- Helen Fisher (anthropologist)
Helen E. Fisher (born 1945) is an
anthropologyprofessor and human behavior researcher at the Rutgers Universityand is one of the major researchers in the field of romantic interpersonal attraction. [Fry, Rae (1999). [http://www.abc.net.au/rn/talks/8.30/helthrpt/stories/s49793.htm Health Report – Biology of Love] – National Radio ] [Fisher, Helen (2006). [http://www.theswartzfoundation.org/mind-brain-2006.asp The Biology and Evolution of Romantic Love] - Stony Brook Mind/Brain Lecture Series, 10th Annual Lecture, March 27.] [ [http://www.bbc.co.uk/science/hottopics/love/ The Science of Love] – BBC News, Nov, 18 (2004).] Prior to becoming a research professor at Rutgers University, she was a research associate at the American Museum of Natural Historyin New York City.
By many accounts, Fisher is considered the world’s leading expert on the topic of love. [ [http://flatrock.org.nz/topics/relationships/what_does_love_mean.htm Doctor of Love] - flatrock.org] Presently, Fisher is the most referenced scholar in the love research community. In 2005, she was hired by [http://www.match.com match.com] to help structure the [http://www.chemistry.com chemistry.com] pair-matching website using both hormonal-based and personality-based matching techniques. She was one of the main speakers at the 2006 and 2008
TED (conference). [ [http://www.ted.com/tedtalks/tedtalksplayer.cfm?key=h_fisher Video] of Helen Fisher's talk on gender, sex and love at the TED Conference. Presented February 2006 in Monterey, CA. Duration 23:39]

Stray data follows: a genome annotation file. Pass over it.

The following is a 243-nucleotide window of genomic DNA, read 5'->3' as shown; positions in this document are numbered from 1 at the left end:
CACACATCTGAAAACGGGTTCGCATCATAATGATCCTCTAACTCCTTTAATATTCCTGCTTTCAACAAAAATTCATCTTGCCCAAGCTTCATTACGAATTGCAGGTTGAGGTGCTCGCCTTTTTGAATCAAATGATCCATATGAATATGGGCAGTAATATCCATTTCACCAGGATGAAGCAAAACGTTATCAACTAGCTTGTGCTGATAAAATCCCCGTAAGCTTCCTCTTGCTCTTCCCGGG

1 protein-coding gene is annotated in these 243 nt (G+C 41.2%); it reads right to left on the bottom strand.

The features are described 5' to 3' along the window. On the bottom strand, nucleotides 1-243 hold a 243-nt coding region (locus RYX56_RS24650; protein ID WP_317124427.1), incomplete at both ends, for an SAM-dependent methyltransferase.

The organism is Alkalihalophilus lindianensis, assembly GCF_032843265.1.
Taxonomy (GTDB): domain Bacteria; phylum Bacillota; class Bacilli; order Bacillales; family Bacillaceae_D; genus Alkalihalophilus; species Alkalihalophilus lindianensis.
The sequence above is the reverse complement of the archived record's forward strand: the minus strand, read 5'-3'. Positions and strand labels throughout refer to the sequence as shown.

In 2004, anthropologist Helen Fisher, in her ground-breaking book, "Why We Love: The Nature and Chemistry of Romantic Love", proposed the humanity has evolved three core brain systems for mating and reproduction:
lust- the sex drive or libido.
attraction- early stage intense romantic love.
#attachment - deep feelings of union with a long term partner.
Love can start off with any of these three feelings, Fisher maintains. Some people have sex with someone new and then fall in love. Some fall in love first, then have sex. Some feel a deep feeling of attachment to another, which then turns into romance and the sex drive. But the sex drive evolved to initiate mating with a range of partners; romantic love evolved to focus one's mating energy on one partner at a time; and attachment evolved to enable us to form a pairbond and rear our young together as a team.
Fisher discusses many of the feelings of intense romantic love, saying it begins as the beloved takes on "special meaning." Then you focus intensely on him or her. People can list what they don't like about a sweetheart, but they sweep these things aside and focus on what they adore. Intense energy, elation, mood swings, emotional dependence, separation anxiety, possessiveness, physical reactions including a pounding heart and shortness of breath, and craving, Fisher reports, are all central to this feeling. But most important is obsessive thinking. As Fisher says "Someone is camping in your head."
Fisher and her colleagues have put 49 men and women into a brain scanner to study the brain circuitry of romantic love: 17 who had just falling madly in love, 15 who had just been dumped, and 17 who reported that they were stillin love after an average of 21 years of marriage. One of her central ideas is that romantic love is a drive that is stronger than the sex drive. As she has said, "After all, if you casually ask someone to go to bed with you and they refuse, you don't slip into a depression, commit suicide or homocide--but around the world people suffer terribly from romantic rejection."